Citizen Engagement United Kingdom United States

Tax and Accountability

Two interesting stories have been doing the rounds on either side of the Atlantic over the last few days.

Both relate to tax. Both relate to the policies adopted by the tax collection authorities.

The UK story is that HMRC (the UK’s revenue and customs service) has been rapped over the knuckles by the Public Accounts Committee for poor levels of customer care. In particular, the Committee takes a dim view of HMRC’s apparent inability to handle calls from tax-payers:

“HMRC is still failing to provide an acceptable service to customers and could not tell us when it would be able to do so. In March 2013, the previous Committee concluded that HMRC had “an abysmal record on customer service”, having only answered 74% of telephone calls received by its contact centres during 2011-12. In 2014-15, HMRC responded to just 72.5% of calls and over the first half of 2015 this had fallen to 50%. The previous Committee considered that HMRC’s target of answering 80% of telephone calls within five minutes was “woefully inadequate and unambitious” and recommended that HMRC should set a more challenging short-term target for call-waiting times and a long-term target that is much closer to industry standards. HMRC has consistently refused to set more demanding targets,however, and in 2014-15 it answered only 39% of calls within five minutes. HMRC did not provide us with any indication of when or by how much its customer service would improve, beyond a vague aim to improve year on year. It acknowledged that people are more likely to pay the right tax when they find HMRC easy to deal with, but, in the words of its own Chief Executive and Permanent Secretary, “we are still struggling”. We are concerned that customer service levels are so bad that they are having an adverse impact on the collection of tax revenues.”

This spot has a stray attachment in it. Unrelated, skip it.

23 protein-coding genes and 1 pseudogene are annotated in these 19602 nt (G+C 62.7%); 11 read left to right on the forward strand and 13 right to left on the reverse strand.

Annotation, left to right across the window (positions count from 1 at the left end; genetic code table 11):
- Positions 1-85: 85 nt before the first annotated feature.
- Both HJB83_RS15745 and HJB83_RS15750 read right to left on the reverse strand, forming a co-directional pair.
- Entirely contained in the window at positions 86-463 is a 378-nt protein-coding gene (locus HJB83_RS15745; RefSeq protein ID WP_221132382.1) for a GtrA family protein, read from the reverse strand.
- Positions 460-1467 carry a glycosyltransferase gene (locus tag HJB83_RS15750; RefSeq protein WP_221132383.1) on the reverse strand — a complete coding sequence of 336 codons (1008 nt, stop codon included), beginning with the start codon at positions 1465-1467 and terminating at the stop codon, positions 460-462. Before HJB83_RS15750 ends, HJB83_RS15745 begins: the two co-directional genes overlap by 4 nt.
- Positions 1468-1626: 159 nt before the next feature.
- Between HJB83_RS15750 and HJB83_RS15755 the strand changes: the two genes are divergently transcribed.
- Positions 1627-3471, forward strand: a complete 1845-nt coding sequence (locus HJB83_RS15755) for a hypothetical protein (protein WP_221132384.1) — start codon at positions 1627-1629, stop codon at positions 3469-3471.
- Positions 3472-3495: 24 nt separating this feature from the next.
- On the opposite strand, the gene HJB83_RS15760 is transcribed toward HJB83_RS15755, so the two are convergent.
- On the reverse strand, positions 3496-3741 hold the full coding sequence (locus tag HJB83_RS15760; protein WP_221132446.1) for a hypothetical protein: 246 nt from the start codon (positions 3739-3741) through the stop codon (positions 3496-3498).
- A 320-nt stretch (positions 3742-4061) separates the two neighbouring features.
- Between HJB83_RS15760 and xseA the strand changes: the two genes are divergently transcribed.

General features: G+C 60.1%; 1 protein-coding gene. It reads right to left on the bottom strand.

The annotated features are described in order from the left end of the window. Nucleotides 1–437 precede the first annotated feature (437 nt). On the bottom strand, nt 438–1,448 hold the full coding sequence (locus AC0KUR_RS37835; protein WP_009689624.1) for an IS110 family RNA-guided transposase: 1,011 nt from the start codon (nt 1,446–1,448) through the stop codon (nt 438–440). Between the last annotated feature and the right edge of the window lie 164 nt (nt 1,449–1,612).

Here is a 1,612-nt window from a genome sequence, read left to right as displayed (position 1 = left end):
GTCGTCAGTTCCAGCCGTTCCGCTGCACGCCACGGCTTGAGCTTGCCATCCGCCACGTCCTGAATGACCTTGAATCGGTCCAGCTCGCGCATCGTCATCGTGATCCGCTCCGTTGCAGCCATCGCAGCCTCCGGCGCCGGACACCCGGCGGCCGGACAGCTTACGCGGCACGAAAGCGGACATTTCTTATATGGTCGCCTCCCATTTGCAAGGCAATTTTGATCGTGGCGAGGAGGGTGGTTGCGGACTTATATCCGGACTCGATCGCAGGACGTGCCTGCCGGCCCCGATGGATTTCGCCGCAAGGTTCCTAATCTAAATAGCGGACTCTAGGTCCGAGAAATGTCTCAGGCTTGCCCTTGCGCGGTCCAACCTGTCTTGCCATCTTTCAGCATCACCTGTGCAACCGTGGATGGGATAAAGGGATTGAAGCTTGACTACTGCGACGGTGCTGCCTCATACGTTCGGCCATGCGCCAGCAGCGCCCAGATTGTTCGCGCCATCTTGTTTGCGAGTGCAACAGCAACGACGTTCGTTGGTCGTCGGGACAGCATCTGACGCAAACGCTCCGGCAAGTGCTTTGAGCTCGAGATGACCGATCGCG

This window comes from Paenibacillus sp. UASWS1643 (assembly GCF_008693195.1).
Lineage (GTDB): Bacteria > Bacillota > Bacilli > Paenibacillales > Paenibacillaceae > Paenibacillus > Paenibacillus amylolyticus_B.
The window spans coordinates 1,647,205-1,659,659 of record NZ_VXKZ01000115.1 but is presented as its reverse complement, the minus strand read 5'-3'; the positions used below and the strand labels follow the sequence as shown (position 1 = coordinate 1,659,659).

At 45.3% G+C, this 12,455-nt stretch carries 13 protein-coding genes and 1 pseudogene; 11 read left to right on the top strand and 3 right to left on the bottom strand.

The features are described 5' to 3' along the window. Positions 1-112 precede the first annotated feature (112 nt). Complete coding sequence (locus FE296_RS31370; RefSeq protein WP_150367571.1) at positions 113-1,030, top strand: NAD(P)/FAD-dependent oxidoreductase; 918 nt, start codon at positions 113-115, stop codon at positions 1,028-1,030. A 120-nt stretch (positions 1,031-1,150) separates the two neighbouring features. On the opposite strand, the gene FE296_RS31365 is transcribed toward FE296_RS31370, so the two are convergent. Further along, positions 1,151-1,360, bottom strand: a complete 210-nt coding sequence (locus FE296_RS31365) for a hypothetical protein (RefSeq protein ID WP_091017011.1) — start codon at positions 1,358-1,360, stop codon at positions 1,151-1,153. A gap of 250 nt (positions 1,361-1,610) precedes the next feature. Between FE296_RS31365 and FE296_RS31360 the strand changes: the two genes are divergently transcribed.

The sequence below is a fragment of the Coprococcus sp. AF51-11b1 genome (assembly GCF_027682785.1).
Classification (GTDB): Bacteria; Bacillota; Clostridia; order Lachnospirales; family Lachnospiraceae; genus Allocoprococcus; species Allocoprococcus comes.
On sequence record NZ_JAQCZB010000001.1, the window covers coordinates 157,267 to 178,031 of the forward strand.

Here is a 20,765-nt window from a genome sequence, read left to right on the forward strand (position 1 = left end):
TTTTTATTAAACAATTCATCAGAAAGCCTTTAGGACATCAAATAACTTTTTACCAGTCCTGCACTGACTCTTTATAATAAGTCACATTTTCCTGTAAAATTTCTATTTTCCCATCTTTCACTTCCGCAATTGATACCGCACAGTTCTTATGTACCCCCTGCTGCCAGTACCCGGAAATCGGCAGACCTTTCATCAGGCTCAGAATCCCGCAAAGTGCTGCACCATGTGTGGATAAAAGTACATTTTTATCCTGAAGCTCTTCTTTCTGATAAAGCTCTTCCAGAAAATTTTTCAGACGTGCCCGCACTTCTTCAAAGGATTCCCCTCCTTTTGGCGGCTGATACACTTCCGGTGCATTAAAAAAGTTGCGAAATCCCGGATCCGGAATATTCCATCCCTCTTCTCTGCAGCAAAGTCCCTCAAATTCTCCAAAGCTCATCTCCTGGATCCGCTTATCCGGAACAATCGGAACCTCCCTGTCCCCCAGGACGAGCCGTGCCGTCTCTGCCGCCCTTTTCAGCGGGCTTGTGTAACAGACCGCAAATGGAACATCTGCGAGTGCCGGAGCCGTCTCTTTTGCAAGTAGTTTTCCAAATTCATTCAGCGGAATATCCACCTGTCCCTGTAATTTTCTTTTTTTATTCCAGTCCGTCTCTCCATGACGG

The States-side story is different but related. Apparently a record number of Americans are giving up their citizenship. The main reason for this relates to aggressive tax collection policies adopted by the IRS and aimed at US citizens that live abroad.  Such citizens are getting so fed-up with being hounded for tax – when they derive no services from Uncle Sam – and they are renouncing citizenship as a result.

One of the issues we discuss in our soon-to-be-published paper is that the nature of the ‘contract’ between citizens and government is changing. Part of the reason for this is that there is an expectation on the part of citizens that government needs to know its place in society. It’s no longer more important that any of the other actors in citizens’ lives. Therefore it needs to behave accordingly – adopting a more humble attitude, perhaps.

But there’s clearly a transition period. Government will inevitably shrink as governments continue to grapple with huge debt burdens. But the means of dealing with annoyed citizens who are being squeezed for tax is neither to provide appalling service nor hound people for tax when there’s no reason for them to pay.

Register here to ensure you get our latest paper when it’s published

Citizen Engagement Digital Government Government and Cloud United Kingdom

Xero, Tax and HMRC: EnterConf

EnterConf opened today in Belfast, Northern Ireland in a former Harland & Wolff warehouse building (now home to a skateboarding park). The venue is grungy but the presentations – from the great and the good in enterprise software – help paint a picture of enterprise software in a state of flux.

The flux is, to some extent at least, being caused by cloud technology. Enterprises (and governments) are all over this technology and want to be seen to be using it. Sometimes they have no choice – such is the tendency for developers, in particular, to start using the new cool thing – the C-suite is then forced to pay the bill for an enterprise license. There’s talk, at EnterConf, about the ‘shadow cloud’ – non-approved software entering the enterprise and staying there.

But most SMEs see little down-side to the cloud. And a new breed of software vendor has entered the domain traditionally occupied by Google to offer very handy functionality for very little cost. One such company is cloud based accounts vendor, Xero.

Xero, along with competitors Sage, KashFlow and others, offers its software for a minimal monthly fee. Functionality grows with need as the business grows.

Such cloud based packages have transformed the lives of small business owners and accounting firms. They have also caused government tax authorities to reappraise the nature of the relationships between themselves and small business owners. In the case of the UK tax authority – HMRC – it seems inevitable that its head-count will reduce as its need to provide face-to-face engagement reduces with the advent of all-electronic filing and returns.

I had the opportunity to ask Andy Lark, CMO of Xero, about his observations about how government tax authorities should rearrange themselves – in preparation for a cloud future.